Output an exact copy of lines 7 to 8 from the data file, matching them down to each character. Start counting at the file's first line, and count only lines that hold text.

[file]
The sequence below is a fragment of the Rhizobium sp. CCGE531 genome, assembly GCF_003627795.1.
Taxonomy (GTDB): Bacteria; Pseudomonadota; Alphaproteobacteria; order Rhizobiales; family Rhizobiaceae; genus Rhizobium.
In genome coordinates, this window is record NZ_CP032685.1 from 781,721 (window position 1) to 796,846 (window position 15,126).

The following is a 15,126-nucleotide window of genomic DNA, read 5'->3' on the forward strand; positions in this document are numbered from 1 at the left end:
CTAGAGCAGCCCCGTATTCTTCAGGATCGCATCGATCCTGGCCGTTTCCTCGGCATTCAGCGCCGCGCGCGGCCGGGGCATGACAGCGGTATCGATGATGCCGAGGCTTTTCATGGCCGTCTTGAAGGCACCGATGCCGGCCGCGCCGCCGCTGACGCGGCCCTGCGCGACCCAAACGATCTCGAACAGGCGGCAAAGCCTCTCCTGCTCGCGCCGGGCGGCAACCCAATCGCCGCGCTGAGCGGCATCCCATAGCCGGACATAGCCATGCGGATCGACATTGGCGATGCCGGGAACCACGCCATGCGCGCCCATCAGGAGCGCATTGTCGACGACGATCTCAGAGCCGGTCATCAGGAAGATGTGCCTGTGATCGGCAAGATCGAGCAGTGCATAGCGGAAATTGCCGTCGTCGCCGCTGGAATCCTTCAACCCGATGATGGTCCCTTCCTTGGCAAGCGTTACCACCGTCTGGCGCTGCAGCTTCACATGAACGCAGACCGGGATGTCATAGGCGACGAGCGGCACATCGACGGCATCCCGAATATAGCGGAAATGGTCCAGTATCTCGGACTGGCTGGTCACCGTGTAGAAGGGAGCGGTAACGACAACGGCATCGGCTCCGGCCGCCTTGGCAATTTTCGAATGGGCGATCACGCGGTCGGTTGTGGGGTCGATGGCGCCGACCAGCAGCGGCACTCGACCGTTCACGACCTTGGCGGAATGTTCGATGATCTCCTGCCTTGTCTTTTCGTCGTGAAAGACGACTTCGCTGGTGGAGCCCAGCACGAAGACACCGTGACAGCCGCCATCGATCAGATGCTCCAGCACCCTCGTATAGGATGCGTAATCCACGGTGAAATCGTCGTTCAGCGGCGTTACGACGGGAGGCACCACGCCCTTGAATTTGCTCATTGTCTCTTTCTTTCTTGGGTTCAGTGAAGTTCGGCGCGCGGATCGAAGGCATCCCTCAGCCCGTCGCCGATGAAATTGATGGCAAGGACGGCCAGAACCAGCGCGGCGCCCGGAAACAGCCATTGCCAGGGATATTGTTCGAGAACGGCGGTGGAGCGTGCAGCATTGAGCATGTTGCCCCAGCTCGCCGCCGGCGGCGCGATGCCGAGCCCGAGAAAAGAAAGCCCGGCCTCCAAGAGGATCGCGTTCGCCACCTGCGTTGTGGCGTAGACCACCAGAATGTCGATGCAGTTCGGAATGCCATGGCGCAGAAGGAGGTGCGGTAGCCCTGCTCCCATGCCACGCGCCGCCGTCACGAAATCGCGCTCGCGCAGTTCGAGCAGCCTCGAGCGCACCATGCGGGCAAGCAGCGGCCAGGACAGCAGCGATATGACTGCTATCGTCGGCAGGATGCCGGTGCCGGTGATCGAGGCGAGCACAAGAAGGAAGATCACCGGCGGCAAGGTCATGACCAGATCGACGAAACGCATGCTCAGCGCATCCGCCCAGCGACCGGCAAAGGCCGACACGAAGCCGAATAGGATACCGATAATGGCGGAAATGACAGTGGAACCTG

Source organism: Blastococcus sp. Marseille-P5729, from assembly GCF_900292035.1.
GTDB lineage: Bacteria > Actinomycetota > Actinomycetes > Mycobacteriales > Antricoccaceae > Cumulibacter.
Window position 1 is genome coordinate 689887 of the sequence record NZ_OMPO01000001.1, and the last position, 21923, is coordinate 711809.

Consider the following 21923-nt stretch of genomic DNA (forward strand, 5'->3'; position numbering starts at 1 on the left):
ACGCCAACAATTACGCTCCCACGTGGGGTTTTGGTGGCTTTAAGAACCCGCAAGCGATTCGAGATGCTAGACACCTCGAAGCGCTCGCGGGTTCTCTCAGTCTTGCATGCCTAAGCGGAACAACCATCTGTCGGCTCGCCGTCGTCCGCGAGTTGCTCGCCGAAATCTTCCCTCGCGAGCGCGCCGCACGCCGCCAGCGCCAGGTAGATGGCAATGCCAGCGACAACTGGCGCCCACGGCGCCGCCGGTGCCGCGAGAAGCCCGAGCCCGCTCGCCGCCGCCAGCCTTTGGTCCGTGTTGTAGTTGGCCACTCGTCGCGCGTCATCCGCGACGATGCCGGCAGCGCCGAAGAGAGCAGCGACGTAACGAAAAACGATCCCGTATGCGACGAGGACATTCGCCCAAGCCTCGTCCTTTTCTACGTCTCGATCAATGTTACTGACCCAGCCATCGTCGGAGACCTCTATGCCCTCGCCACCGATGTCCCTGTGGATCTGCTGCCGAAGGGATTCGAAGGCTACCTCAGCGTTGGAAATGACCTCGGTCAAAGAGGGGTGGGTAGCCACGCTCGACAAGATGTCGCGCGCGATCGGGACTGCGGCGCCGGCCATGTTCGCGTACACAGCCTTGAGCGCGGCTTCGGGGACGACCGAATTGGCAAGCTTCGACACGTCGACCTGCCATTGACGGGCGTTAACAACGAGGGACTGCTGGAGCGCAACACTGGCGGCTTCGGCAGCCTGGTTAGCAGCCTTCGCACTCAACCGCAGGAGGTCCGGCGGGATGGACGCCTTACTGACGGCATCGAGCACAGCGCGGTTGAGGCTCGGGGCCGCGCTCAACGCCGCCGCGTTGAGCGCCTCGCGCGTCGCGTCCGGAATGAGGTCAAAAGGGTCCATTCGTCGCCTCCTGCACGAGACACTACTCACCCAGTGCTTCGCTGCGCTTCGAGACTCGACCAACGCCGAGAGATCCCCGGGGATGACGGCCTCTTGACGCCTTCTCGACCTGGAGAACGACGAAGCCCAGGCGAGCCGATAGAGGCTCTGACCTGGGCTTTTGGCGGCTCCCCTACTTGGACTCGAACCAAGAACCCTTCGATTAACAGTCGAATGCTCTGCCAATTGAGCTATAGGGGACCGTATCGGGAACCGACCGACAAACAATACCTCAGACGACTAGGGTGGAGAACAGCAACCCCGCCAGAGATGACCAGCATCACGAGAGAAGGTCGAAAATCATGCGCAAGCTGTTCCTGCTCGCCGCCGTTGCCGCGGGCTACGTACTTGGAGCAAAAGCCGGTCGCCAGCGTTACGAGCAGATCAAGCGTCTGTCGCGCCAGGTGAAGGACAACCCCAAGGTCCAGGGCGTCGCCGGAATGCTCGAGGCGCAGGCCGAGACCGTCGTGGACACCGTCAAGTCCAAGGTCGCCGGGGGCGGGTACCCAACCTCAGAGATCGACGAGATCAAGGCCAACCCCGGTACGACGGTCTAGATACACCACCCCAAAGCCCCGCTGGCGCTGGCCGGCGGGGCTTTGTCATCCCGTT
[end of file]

GTDB lineage: Bacteria > Actinomycetota > Actinomycetes > Mycobacteriales > Antricoccaceae > Cumulibacter.
Window position 1 is genome coordinate 689887 of the sequence record NZ_OMPO01000001.1, and the last position, 21923, is coordinate 711809.